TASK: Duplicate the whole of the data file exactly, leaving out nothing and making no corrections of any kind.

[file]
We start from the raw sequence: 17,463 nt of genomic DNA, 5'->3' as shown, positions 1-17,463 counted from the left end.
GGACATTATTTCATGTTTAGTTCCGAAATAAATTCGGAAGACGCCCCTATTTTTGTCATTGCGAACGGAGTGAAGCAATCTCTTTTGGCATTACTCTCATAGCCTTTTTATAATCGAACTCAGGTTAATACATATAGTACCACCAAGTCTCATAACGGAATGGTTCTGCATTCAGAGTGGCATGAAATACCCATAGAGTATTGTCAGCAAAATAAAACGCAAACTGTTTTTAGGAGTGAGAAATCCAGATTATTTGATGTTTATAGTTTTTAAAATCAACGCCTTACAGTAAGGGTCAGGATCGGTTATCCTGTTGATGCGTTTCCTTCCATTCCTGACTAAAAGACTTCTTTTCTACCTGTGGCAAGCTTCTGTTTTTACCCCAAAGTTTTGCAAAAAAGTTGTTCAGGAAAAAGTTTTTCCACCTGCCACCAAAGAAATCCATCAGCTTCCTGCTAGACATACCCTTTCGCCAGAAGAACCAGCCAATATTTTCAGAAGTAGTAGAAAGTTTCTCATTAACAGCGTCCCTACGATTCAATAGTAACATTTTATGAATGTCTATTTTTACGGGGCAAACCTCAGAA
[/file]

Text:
We start from the raw sequence: 17,463 nt of genomic DNA, 5'->3' as shown, positions 1-17,463 counted from the left end.
GGACATTATTTCATGTTTAGTTCCGAAATAAATTCGGAAGACGCCCCTATTTTTGTCATTGCGAACGGAGTGAAGCAATCTCTTTTGGCATTACTCTCATAGCCTTTTTATAATCGAACTCAGGTTAATACATATAGTACCACCAAGTCTCATAACGGAATGGTTCTGCATTCAGAGTGGCATGAAATACCCATAGAGTATTGTCAGCAAAATAAAACGCAAACTGTTTTTAGGAGTGAGAAATCCAGATTATTTGATGTTTATAGTTTTTAAAATCAACGCCTTACAGTAAGGGTCAGGATCGGTTATCCTGTTGATGCGTTTCCTTCCATTCCTGACTAAAAGACTTCTTTTCTACCTGTGGCAAGCTTCTGTTTTTACCCCAAAGTTTTGCAAAAAAGTTGTTCAGGAAAAAGTTTTTCCACCTGCCACCAAAGAAATCCATCAGCTTCCTGCTAGACATACCCTTTCGCCAGAAGAACCAGCCAATATTTTCAGAAGTAGTAGAAAGTTTCTCATTAACAGCGTCCCTACGATTCAATAGTAACATTTTATGAATGTCTATTTTTACGGGGCAAACCTCAGAA